Youth Football Coaches Learn to Recognize, Prevent Concussions

Updated: 07/12/2014 8:45 PM
Created: 07/12/2014 1:28 PM
By: Kate Renner

The NCAA has released new guidelines for concussion safety, including limiting live contact football practices to two per week during the season. But concussion prevention isn't just happening at the college or NFL levels.

On Saturday, youth coaches got the training they need to keep their young athletes safe while playing football. Former Viking John Swain, who played with the team from 1981 to 1984, now trains other coaches to recognize signs of concussions through the program "Heads Up Football."

He says concussions were a regular occurrence when he was on the field.

"I saw the stars and everything," said Swain about getting knocked out. The trainer took him out of the game, but three days later he was back on the field.

"In retrospect, I 100 percent should have not played," Swain said.

The NFL isn't the only league learning from earlier mistakes; even youth coaches are learning the signs of a concussion. Anthony Burke, a youth football coach in Eden Prairie, said he learned to be cautious at a young age.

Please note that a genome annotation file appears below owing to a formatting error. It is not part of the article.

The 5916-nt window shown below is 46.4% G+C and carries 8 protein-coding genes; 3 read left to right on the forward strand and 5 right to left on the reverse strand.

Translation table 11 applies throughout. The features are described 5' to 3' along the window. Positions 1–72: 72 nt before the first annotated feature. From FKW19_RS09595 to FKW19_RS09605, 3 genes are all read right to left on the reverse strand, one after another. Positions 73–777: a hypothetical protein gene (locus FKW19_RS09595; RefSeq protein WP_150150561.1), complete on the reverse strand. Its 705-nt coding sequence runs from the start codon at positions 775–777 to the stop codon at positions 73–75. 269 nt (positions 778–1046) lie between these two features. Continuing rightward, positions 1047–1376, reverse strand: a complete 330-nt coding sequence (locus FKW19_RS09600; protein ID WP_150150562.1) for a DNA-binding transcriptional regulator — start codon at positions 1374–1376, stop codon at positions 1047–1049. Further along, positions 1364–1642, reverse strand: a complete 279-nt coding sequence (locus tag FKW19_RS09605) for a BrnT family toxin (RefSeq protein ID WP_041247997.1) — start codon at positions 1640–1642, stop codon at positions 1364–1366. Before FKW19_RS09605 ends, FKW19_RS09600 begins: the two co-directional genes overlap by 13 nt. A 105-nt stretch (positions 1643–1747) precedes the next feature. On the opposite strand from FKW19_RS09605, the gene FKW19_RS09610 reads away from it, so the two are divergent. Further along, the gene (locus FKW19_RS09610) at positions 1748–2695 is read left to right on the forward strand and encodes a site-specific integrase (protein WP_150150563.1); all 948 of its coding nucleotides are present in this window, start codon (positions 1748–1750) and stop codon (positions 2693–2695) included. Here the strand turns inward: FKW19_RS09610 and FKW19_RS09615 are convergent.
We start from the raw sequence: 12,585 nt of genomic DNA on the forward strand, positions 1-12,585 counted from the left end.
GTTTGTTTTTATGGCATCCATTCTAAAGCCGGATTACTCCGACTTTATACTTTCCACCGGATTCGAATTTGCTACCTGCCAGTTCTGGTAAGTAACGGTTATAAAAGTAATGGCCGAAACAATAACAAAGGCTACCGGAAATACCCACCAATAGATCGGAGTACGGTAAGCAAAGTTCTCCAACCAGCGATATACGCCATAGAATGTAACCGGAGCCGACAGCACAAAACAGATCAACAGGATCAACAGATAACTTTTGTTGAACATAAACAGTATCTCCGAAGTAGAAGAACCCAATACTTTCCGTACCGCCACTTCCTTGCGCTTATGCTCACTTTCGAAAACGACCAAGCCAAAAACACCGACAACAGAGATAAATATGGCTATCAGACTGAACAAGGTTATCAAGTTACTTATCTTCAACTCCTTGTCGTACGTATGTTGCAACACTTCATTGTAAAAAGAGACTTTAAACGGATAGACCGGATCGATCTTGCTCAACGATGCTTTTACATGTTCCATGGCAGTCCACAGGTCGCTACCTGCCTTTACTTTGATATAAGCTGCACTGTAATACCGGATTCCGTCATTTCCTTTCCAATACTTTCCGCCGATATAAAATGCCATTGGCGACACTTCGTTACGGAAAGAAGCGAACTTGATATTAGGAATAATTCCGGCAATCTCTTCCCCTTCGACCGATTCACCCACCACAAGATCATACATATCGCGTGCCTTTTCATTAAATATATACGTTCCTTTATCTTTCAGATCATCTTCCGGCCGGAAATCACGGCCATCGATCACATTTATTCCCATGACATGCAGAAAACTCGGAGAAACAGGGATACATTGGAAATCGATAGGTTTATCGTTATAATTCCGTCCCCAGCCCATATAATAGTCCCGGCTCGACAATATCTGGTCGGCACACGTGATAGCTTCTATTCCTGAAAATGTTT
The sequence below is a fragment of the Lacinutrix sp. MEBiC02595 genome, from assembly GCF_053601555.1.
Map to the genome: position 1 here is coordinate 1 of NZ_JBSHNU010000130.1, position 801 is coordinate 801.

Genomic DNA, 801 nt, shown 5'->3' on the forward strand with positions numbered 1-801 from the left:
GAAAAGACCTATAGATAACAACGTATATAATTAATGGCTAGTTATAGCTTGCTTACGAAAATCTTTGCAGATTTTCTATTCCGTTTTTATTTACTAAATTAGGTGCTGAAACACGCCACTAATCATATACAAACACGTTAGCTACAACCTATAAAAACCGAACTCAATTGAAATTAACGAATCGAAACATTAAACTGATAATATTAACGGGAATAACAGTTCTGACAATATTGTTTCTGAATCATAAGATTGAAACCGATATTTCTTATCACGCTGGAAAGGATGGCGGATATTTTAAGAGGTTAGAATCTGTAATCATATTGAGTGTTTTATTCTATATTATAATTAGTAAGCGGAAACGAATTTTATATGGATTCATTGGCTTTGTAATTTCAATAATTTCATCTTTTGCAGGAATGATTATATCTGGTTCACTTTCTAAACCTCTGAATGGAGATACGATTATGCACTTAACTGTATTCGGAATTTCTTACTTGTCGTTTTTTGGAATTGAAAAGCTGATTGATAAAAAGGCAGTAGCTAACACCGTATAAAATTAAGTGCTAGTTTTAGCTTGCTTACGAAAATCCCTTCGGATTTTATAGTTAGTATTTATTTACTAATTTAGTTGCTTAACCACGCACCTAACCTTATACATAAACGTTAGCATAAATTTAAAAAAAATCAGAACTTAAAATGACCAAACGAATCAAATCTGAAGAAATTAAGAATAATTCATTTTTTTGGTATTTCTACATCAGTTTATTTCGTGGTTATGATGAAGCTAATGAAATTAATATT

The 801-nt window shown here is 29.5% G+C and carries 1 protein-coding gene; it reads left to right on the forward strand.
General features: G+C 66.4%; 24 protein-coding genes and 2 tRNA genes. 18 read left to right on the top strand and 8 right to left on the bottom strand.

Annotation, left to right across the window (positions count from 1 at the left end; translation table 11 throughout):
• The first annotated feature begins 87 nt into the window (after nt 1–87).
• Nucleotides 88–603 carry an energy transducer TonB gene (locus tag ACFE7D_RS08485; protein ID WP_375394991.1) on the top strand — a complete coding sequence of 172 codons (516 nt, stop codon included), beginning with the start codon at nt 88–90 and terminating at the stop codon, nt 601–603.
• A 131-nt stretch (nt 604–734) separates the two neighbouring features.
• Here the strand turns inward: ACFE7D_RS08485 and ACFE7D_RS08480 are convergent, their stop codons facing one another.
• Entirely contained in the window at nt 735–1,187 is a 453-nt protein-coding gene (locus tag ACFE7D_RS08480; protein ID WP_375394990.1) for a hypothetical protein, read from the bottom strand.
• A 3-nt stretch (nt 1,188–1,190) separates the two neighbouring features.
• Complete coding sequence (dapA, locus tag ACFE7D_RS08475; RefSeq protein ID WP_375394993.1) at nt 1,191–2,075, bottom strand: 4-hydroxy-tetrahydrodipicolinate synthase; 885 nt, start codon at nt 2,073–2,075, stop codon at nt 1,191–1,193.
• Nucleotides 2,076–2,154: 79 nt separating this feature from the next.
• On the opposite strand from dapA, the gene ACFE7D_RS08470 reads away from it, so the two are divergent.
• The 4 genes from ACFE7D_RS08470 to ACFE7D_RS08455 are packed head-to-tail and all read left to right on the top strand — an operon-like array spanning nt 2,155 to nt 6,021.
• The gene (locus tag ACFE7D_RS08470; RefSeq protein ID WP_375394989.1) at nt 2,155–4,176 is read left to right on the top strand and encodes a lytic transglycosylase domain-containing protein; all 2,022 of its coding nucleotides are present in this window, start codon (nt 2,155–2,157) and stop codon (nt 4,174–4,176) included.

"My oldest brother got two concussions in a game when he was a sophomore, and he ended up with a traumatic brain injury and lost his memory basically back to second grade," Burke said.

Many parents aren't letting their kids play this full-contact sport; local football coaches have seen a decrease of 10 percent in the number of youth athletes going out for football because of safety concerns in recent years. 

But training like the one that took place Saturday is meant to teach safer techniques.

"You're teaching them a basic position, which is always your hips down, head up, chest up," Heads Up Football Master Trainer Matt Gegenheimer said.

"You still tackle, but you're using more of the shoulder pads versus the helmet," Swain said, adding that if youth ever "see stars" like he did, he immediately points them to the bench. "You've got to take these kids out of play with any head injuries," Swain said.

Gegenheimer agreed. "If you don't diagnose it and you rush them back into playing, they're five to six times more likely to get a repeat concussion and an even worse concussion," he said.

To help recognize a concussion, watch for a forceful bump, blow, or jolt to the head or body that results in rapid movement of the head and any change in the athlete's behavior, thinking, or physical functioning.

This handout photo provided by the Southern Impact Research Center in Tennessee, taken June 18, shows equipment that can test how football helmets perform against certain concussion-causing forces.
Photo: AP/Handout

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